Monthly auctions of allowances
(called carbon shares) to first
sellers only. Per capita
distribution of 75% of auction
proceeds to US citizens. 25% of
proceeds and all compliance
fees and safety valve auction
proceeds placed in Clean Energy
Reinvestment Trust (CERT)
Fund. Reimbursement for
sequestered or embedded
carbon and some voluntary
carbon market credits.
Price collar set with a floor of
$7 and a ceiling of $21 in
2012. Ceiling increases at
rate of interest and rate of
capital investment minus
0.5%. Floor increases at rate
of interest and rate of capital
investment plus 0.5%. Safety
valve proceeds used for nonCO2 reductions and
international offsets. Firms
cannot purchase shares that
‘significantly exceed’ emission
volume. Permits good for 10
yrs.
No market-based offsets. CERT
funds, including safety valve
auction proceeds can be used
to curtail non-CO2 emissions
and international forestry and
agriculture project that
reduce/sequester CO2. Per ton
carbon share reimbursement
for CCS, embedded (in
products), or reinjected (oil
and gas) carbon.
CERT funds can be used for
R&D, energy deployment,
efficiency, increased
productivity, weatherization,
and climate
mitigation/adaptation
projects. Qualified
individuals can borrow
against future auction
receipts to invest in
approved energy
technologies.
CERT Funds can be used
to for targeted tradeexposed industries based
on output and cost per
unit and for worker
training programs.
Production process
carbon adjustment
(border tax) imposed on
imports starting in 2013.
Resources for the Future ● [email protected], [email protected]
Technology
Competitiveness
Summary of Notable Market-Based Climate Change Bills Introduced in the 111th Congress
Draft as of May 12, 2010
CarperAlexander
(S.2995)
KerryGrahamLieberman
(draft text)
Who’s Regulated
Allowance Allocation
Cost Containment
Electricity sector cap: Amends Clean Air
Act to continue trading programs for
SO2 and NOx and limitations on
mercury emissions. For SO2, 3.5 mil
tons in 2012-2014, 2 mil tons in 20152017, 1.5 mil tons after 2018. For NOx,
two markets: Zone 1 (eastern half of
US) allowed 1.39 mil tons in 20122014, 1.3 mil tons after 2015; Zone 2
(western half) allowed 510 k tons in
2012-2014, 320 k tons after 2015.
Mercury to be cut by 90% starting in
2012.
Distribution and allowance pools
to be determined by EPA. For
SO2, allocations split into two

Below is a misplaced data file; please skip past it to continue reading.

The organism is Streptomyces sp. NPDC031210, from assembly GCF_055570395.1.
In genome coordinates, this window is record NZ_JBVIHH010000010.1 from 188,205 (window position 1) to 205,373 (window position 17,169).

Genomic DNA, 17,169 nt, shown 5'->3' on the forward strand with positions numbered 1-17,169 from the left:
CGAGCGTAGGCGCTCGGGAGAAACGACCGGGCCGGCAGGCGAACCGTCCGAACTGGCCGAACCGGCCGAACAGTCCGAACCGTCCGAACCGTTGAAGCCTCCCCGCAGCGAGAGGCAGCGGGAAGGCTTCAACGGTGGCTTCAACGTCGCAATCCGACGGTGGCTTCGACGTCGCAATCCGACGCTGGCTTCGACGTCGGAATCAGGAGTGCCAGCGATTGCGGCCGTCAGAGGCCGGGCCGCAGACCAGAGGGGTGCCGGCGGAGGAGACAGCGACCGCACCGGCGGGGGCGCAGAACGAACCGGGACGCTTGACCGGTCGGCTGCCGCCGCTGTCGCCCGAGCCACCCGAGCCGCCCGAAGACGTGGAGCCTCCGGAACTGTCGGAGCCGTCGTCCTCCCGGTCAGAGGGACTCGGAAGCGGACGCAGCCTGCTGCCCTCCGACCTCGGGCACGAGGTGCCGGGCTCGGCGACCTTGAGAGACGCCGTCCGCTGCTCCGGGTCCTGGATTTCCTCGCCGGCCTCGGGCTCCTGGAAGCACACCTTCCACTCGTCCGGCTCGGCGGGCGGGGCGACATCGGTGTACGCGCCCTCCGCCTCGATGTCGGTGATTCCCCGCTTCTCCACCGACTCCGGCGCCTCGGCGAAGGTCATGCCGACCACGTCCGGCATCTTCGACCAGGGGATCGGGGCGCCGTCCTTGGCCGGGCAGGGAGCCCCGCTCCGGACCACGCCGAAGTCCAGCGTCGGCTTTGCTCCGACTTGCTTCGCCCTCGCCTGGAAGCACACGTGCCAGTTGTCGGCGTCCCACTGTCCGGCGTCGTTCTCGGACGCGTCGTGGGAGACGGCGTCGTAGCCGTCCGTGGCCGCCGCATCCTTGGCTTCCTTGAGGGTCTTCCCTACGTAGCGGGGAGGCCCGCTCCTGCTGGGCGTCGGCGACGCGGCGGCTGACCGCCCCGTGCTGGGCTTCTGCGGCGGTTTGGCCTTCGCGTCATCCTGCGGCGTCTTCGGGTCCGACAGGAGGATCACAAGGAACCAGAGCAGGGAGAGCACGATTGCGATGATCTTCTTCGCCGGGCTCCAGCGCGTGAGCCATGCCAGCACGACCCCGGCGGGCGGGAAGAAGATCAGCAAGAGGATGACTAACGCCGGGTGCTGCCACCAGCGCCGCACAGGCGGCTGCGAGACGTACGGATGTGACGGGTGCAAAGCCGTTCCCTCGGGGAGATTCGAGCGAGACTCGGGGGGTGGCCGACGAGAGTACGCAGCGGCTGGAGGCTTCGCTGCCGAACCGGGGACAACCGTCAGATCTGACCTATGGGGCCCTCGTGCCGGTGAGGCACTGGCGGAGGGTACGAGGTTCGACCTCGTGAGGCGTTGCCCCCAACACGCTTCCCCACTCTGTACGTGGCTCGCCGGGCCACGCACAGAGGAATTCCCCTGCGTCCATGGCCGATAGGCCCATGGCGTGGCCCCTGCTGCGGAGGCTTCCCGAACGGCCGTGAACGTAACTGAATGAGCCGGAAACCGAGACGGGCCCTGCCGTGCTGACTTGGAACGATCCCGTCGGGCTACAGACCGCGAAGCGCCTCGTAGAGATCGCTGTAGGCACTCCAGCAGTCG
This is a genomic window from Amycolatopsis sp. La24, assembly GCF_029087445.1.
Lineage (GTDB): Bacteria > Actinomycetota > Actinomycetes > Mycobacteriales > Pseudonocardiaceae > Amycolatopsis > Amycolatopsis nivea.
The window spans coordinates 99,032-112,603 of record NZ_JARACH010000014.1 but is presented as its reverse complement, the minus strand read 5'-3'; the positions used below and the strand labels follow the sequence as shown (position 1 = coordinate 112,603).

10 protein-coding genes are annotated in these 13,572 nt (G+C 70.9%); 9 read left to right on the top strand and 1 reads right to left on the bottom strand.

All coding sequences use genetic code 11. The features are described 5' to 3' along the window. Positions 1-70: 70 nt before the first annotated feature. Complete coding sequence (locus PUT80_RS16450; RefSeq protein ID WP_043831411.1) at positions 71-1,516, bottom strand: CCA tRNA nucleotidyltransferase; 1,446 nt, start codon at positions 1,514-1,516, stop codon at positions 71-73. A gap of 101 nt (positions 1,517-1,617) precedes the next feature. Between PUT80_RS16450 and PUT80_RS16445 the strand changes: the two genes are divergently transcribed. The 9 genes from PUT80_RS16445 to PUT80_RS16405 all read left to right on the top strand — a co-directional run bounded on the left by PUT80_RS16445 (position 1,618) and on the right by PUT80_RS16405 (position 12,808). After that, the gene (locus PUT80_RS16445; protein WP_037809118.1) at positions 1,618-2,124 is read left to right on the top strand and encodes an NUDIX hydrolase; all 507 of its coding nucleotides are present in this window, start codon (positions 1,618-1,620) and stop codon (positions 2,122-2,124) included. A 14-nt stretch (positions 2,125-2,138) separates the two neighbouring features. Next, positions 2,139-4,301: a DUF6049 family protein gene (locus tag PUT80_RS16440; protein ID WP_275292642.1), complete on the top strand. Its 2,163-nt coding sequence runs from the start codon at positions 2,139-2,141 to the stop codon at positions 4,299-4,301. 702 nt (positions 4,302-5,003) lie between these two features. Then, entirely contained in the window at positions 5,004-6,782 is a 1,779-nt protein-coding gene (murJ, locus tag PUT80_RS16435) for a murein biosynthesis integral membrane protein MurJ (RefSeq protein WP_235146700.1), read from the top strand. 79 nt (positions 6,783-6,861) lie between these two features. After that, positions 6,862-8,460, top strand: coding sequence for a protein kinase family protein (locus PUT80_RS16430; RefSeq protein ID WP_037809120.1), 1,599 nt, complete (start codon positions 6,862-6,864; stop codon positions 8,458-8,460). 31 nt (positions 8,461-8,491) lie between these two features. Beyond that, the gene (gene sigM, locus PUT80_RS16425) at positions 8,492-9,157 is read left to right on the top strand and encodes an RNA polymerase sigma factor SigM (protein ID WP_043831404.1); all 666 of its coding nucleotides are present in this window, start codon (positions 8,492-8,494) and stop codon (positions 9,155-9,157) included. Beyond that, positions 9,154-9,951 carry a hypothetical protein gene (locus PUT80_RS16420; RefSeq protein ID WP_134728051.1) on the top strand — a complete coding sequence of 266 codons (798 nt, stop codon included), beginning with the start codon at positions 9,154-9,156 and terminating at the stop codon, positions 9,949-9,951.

pools (units that received Phase
II allocations and units that did
not). Amounts auctioned in
2011 shall be available in 20122017, then decreasing 10%
annually. For NOx, no auction in
2011-2013. In 2014, amount
auctioned is same as SO2
market and increasing 10%
annually. No allocations for
mercury.
For SO2, banked allowances
issued before 2010 are equal
to 1 ton, 2010 and 2011
allowances equal to ½ ton.
For NOx, any Zone 1 banked
allowances issued before
2012 equal 1 ton. Any
allowances issued for 2012
and beyond have no value.
No mercury credits are
bankable.
Economywide cap: electricity and
industrial facilities at emitters;
producers and importers of fossil fuels
and F-gases; NG distributors (Over
85% of U.S. GHG emissions covered).
Entities that emit less than 25,000 tons
CO2e annually are exempt. HFC and
black carbon regulated separately.
Coverage phase-in for natural gas
(2015) industry (2016). Economywide
reductions from 2005 levels: 4.75% by
2013, 20% by 2020, 42% by 2030,
83% by 2050. Only regulated entities
can participate in auctions and primary
cash markets.
Quarterly auctions starting in
2013 at $12 (in 2009$). In
2016, 35% to LDCs, 9% to NG
LDCs, 15% to trade-sensitive
industries, 9.2% to
transportation efficiency, 3.75%
to refiners, 1.5% to strategic
reserve. In 2035 and after,
77.8% to Universal Trust Fund
for rebates to eligible taxpayers.
Volume of allowances equal to
emissions footprint from refined
products set aside to be sold at
most recent clearing auction
price. Many allocations phased
out by 2030.
Price collar set with floor
price at $12 (increasing at
3% annually above interest)
and ceiling price at $25
(increasing at 5% annually
above interest). Strategic
reserve capped at 4 billion
allowances, filled with
allocations and offset credits.
Firms can purchase up to
15% of their emissions
portfolio from reserve.
Unlimited banking. Unlimited
borrowing from one year in
future. Up to 15% borrowing
from 1-5 yrs in future with
8% interest.
Offsets
Technology
Competitiveness
No applicable provisions.
If EPA doesn’t set mercury
standards to achieve 90%
reductions by 2012, then by
2015 limits must be met
through maximum available
control technology on caseby-case basis.
No applicable provisions.
1 offset credit = 1 allowance
until 2018, then 1.25
international offset = 1
allowance. Total offsets
cannot exceed 2 billion tons.
75% domestic and 25% int’l,
though int’l can increase to 1
billion (50%) if domestic
ceiling is not reached. USDA
has oversight of domestic
forestry and agriculture
offsets. Separate integrity
advisory committees for
domestic and international
offsets.
Incentives for new nuclear
facilities and R&D on small
generators and waste
reprocessing. $2 billion for
CCS research and incentives
for commercial deployment
for 72 GW. Establishes
Clean Energy Technology
Fund, loans for consumer
efficiency efforts, and
provides allowances for
state efficiency and
renewable programs. Pilot
projects for regional plug-in
vehicles
Delayed entry under cap
in 2016 Rebates (in form
of 15% free allocations)
for energy or tradeintensive industries,
determined by direct
compliance effects and
product of emission
intensity and electricity
efficiency factors until
2030. Expands clean
energy manufacturing tax
credit by $5 billion.
Phases in border
adjustment sometime
after 2020.
Resources for the Future ● [email protected], [email protected]